January 03, 2011

    Jan 3, 2011 @ 9:00:00 am

    Those were the days: GalleyCat rounds up the top ten publishing stories for each month of 2010.

    We love the smell of books in the morning, as does artist and MoMA librarian Rachael Morrison, who spends her lunch-break sniffing each book in MoMA’s library and cataloging her impressions (such as “armpit,” or “cigar smoke and tea”) in an accounting ledger. So far, she’s chronicled the scent of one hundred and fifty tomes out of the library’s three hundred thousand volumes. (via The Rumpus).

    Amazon has announced a breakthrough in the Kindle’s software that allows users to lend an e-book.


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  • Deborah Baker
    December 30, 2010

    Dec 30, 2010 @ 9:00:00 am

    It seems like only yesterday that we were breathlessly speculating about the first iPad, but apparently it is already time for rumors about the iPad 2, which may be released as early as February 2011. Meanwhile, iPad magazine sales have dropped.

    Blogger and Brooklyn bookseller Adam Wilson has landed a book deal with Harper Perennial for his debut novel, Flatscreen, which will be published in 2012. Acquiring editor Michael Signorelli explained the deal: “We became aware of Adam through his blogging and his stellar bookselling at BookCourt. Acquiring Adam’s novel is like a last-minute present

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  • W. G. Sebald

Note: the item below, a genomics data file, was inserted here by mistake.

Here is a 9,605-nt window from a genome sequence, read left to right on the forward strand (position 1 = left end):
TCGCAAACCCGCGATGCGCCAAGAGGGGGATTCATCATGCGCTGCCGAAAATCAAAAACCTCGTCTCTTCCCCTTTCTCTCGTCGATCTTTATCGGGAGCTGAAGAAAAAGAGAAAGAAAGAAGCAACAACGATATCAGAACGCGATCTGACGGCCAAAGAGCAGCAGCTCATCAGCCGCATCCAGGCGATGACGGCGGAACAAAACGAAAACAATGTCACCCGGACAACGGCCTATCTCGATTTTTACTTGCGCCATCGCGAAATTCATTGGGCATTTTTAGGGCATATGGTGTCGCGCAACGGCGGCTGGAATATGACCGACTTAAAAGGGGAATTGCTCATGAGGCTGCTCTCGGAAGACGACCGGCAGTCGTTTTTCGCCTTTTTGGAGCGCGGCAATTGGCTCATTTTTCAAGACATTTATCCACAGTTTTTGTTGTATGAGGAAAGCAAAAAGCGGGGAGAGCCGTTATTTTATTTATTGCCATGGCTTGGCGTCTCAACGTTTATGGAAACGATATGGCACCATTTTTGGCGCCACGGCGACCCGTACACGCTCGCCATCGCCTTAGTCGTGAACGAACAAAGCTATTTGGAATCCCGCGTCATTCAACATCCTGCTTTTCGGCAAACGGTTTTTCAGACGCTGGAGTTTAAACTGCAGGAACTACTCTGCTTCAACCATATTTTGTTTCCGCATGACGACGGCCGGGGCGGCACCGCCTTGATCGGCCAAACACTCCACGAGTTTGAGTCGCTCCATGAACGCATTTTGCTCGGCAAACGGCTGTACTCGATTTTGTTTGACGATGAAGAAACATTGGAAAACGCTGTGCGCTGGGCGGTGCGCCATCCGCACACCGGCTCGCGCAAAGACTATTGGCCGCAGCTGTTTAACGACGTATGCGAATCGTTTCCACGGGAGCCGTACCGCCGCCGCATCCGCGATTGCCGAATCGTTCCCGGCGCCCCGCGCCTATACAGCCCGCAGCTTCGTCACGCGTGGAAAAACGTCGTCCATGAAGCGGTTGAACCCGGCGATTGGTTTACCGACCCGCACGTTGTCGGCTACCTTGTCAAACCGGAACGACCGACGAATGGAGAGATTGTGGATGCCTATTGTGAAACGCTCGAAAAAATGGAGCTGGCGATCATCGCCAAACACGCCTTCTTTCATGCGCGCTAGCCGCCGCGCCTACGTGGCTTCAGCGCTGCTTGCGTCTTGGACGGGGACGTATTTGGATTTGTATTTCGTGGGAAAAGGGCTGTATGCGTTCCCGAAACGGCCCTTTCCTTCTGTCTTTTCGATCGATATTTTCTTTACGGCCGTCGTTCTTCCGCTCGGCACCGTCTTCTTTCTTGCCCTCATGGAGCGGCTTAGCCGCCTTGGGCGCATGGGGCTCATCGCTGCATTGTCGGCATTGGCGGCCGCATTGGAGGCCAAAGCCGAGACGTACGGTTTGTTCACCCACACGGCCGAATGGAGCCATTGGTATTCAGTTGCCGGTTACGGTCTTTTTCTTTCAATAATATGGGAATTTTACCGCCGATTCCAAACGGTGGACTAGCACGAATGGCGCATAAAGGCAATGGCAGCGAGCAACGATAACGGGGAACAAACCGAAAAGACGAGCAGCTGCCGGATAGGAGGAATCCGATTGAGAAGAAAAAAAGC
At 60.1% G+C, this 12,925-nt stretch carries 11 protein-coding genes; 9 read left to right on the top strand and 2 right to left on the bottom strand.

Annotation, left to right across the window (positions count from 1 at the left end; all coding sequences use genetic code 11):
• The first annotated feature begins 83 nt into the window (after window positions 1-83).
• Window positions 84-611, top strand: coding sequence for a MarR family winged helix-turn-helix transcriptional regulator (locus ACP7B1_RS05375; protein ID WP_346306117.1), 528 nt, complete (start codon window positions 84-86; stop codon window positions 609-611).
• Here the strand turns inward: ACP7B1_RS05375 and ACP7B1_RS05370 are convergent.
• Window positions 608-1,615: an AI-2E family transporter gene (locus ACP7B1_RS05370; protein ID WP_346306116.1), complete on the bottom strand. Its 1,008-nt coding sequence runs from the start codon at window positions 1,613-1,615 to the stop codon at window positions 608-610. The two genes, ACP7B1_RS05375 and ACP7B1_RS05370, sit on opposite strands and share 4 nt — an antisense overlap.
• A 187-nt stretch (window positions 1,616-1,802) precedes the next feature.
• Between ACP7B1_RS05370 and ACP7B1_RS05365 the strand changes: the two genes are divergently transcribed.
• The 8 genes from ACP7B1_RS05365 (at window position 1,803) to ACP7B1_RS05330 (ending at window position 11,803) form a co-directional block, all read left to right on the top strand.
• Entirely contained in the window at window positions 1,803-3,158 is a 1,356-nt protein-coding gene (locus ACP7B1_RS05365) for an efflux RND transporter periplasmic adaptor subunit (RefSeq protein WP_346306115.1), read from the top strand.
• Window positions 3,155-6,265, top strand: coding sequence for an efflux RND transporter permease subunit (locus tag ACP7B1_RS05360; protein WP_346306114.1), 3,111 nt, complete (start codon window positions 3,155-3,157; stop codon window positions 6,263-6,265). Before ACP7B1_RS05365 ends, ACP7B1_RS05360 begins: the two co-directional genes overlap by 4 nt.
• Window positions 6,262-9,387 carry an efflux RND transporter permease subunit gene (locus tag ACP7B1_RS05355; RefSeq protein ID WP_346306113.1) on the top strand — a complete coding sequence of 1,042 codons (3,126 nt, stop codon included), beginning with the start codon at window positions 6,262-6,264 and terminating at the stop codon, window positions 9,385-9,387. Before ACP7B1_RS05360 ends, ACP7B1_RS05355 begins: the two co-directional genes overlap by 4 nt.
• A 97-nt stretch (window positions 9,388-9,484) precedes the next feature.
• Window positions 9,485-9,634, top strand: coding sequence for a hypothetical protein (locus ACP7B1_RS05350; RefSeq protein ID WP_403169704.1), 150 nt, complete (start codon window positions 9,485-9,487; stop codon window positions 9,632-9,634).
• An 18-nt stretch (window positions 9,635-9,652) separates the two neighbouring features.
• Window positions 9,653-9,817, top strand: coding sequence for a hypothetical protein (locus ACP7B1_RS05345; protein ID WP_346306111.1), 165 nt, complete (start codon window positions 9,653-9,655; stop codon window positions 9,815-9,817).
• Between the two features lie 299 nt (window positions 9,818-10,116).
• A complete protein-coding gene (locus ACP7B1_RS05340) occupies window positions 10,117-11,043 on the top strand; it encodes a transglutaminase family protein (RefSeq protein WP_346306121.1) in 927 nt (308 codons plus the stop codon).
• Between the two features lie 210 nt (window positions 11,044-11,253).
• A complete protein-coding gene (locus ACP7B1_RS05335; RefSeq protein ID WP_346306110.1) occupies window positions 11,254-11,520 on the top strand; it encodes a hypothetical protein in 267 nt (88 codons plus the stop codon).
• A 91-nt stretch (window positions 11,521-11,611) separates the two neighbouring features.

December 29, 2010

    Dec 29, 2010 @ 9:00:00 am

    In a fascinating literary homage, photographer Rick Poynor visits the town of Terezin in the Czech Republic and returns with an essay about W. G. Sebald’s Austerlitz, complete with contemporary versions of the photographs that appear in Sebald’s book.

    At the Village Voice, rock writer Rob Tannenbaum names (and interviews) the best music critic of the year—well, “names” isn’t quite right. The award winner is anonymous; He files brief reviews on Twitter as @Discographies. Though short on words, his evaluations pack an expansive, acidic humor.

    Novelist Benjamin Percy talks about his intense work

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  • Denis Dutton
    December 28, 2010

    Dec 28, 2010 @ 9:00:00 am

    The third-generation Kindle has become Amazon.com’s bestselling product of all time, edging out the humble print version of Harry Potter and the Deathly Hallows. Amazon CEO and founder Jeff Bezos is touting the Kindle as the ultimate reading machine, saying of competitors such as the iPad: "Customers report using their LCD tablets for games, movies and web browsing, and their Kindles for reading sessions."

    Christopher Hitchens denounces his old nemesis Henry Kissinger (and his apologists) in Hitchens’s new column for Slate, “Mr. Kissinger, Have You No Shame?”

    2011 will mark the one-hundred-fiftieth

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  • Julian Assange
    December 27, 2010

    Dec 27, 2010 @ 9:00:00 am

    New details of WikiLeaks founder Julian Assange’s book deal have surfaced: The pact is reportedly worth 1.5 million dollars (with the majority of the fee being paid by his American publisher, Knopf, which is allegedly kicking in $800,000). However, it isn’t a tome that Assange relishes writing. As he insists: “I don't want to write this book, but I have to.”

    Charles Baxter says the “most common mistake new writers make” is “vanity:" "They don’t realize that what has been blazing in their minds does not necessarily make it to the page.”

    Did you think the holidays were (finally) over? You